CT Angiography in the Diagnosis of Brain Death
The proof of irreversibility of clinically ascertained loss of brain functions is regulated in Germany by the Guidelines for the Determination of Brain Death (Richtlinien zur Feststellung des Hirntodes), established in 1997/98. The technical aids that may be used to this end include EEG, acoustic or somatosensory evoked potentials (AEP, SEP), and Doppler sonography. When comparing the results of these various supplementary procedures with one another and with a perfusion method that is not yet listed in the guidelines, it must be realized that they have different limitations and also differ in their availability. Furthermore, the findings depend on the timing of examination during the progressive dwindling of cerebral perfusion. The eventual complete cessation of perfusion may make the pathogenesis and irreversibility of loss of brain function particularly evident, but does not render the determination of death based on neurological criteria even safer than it already is with other techniques that are included in the guidelines. In this light, the widespread description of (catheter) angiographic demonstration of absence of cerebral perfusion as the “gold standard” of brain death diagnosis is understandable but problematic, because it can easily be misunderstood with regard to the diagnostic certainty of the other procedures.
Some have objected that EEG, AEP, and SEP as supplementary examinations measure electrical phenomena only in certain parts of the brain. That is undoubtedly correct. It is equally true, however, that there is no known case of recovery when properly conducted neurophysiological investigations carried out after clinical determination of loss of brain function according to the guidelines have revealed no cerebral electrical activity. Accordingly, the guidelines state that the supplementary examinations “cannot alone prove the irreversible loss of brain function”.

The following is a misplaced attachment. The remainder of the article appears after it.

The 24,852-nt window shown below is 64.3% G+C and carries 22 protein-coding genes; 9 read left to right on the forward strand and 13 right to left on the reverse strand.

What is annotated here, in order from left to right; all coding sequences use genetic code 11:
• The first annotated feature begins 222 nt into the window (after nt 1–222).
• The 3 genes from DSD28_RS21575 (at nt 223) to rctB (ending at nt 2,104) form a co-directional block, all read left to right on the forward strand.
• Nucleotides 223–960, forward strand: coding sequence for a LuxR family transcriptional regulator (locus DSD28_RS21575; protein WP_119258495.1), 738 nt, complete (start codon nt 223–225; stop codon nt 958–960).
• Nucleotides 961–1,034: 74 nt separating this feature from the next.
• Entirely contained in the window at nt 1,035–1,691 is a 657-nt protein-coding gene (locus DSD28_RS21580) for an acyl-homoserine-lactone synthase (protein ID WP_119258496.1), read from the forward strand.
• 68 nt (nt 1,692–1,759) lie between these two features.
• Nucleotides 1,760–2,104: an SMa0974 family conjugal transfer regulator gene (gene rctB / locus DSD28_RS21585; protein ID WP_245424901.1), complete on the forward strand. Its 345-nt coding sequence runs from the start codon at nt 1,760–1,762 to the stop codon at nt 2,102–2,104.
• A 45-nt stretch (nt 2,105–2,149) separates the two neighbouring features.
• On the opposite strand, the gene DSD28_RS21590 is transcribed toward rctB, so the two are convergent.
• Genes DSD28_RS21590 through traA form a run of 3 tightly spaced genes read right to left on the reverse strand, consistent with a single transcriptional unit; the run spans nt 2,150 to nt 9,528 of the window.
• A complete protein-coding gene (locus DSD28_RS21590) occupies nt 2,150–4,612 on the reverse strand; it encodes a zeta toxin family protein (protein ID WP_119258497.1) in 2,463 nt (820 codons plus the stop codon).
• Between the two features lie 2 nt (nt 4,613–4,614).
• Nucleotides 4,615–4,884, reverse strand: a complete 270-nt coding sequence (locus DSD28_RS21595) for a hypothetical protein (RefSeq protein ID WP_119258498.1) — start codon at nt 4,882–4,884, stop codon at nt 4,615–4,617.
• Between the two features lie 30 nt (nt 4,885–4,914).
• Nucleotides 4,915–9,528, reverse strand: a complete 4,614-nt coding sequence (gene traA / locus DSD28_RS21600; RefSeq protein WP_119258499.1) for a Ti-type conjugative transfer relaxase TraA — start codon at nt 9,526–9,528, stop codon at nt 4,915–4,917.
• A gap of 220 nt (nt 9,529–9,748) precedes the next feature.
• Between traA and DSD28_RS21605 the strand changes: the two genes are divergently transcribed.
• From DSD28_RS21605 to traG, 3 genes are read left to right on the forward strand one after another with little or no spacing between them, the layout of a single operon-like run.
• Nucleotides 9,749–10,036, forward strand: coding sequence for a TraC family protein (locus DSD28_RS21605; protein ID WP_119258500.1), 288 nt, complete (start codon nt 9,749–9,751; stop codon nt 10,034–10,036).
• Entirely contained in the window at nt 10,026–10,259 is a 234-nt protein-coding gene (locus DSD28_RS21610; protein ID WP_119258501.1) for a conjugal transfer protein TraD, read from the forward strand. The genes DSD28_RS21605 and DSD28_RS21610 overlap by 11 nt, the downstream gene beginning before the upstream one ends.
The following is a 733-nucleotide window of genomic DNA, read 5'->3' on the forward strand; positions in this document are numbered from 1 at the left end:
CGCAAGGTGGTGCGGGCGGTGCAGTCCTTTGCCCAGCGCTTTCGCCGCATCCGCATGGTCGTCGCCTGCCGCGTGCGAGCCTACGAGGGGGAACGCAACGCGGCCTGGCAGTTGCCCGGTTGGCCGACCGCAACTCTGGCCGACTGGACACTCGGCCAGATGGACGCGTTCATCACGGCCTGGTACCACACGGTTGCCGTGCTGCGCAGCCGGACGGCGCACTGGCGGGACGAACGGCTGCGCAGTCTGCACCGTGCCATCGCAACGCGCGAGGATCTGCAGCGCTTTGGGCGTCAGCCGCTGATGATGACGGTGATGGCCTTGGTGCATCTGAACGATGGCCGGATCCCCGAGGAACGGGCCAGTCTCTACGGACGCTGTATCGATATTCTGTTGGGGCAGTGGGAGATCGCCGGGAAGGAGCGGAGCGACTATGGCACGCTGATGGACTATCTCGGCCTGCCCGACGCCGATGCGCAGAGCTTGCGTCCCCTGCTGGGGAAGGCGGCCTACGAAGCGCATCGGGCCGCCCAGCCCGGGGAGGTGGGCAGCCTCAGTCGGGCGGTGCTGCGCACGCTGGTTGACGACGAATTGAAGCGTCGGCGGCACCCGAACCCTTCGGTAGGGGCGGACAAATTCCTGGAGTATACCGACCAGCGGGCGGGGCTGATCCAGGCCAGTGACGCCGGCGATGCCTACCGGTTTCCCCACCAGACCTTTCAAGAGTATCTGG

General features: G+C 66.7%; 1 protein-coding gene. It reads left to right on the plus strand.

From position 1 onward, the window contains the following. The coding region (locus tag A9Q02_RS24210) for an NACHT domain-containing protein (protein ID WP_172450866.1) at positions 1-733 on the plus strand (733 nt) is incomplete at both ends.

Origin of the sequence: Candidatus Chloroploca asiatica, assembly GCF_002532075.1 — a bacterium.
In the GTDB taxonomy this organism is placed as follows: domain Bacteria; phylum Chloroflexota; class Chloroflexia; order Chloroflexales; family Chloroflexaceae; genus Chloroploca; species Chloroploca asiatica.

Welschehold et al.'s single-center study of 71 patients in whom clinical loss of brain functions was determined according to the guidelines compares the results of the supplementary procedures used to demonstrate irreversibility with those of subsequent CT angiography. Although the sequence of the neurophysiological investigations and the precise timing of Doppler sonography are not clear, the known limitations of the various supplementary examinations were confirmed and no new concerns were raised with regard to their role in the demonstration and documentation of the irreversibility of functional deficits.
For good reasons, the authors obtained ethics committee approval and the relatives’ consent before carrying out CT angiography. The compelling evidence corresponds to previously published findings. The painstakingly researched literature is discussed critically and presented clearly in a table. Taking everything into consideration—the literature, the timing of CT angiography, individual circumstances such as craniotomy defects and residual perfusion on Doppler sonography—the results are not surprising: in 67 of 71 patients, the first CT angiography showed absence of cerebral perfusion, thus confirming the irreversibility of the clinical deficits. The authors’ definition of absence of perfusion is more precise and more stringent than in some previous studies. Their group of 71 patients is larger than in all but one of the eight publications summarized in their table. Should the guidelines be updated, CT angiography can by all means be discussed as a procedure for demonstrating the irreversibility of clinically established loss of brain function.
Conflict of interest statement
The author declares that no conflict of interest exists.
Translated from the original German by David Roseveare.
Prof. Dr. med. Heinz Angstwurm
Ernst-Krebs-Str. 20, 82131 Gauting, Germany
Cite this as:
Angstwurm H: CT angiography in the diagnosis of brain death.
Dtsch Arztebl Int 2012; 109(39): 623. DOI: 10.3238/arztebl.2012.0623
|1.||Welschehold S, Boor S, Reuland K, Thömke F, Kerz T, Reuland A, Beyer C, Gartenschläger M, Wagner W, Giese A, Müller-Forell W: Technical aids in the diagnosis of brain death—a comparison of SEP, AEP, EEG, TCD and CT angiography. Dtsch Arztebl Int 2012; 109(39): 624–30. DOI: 10.3238/arztebl.2012.0624 VOLLTEXT|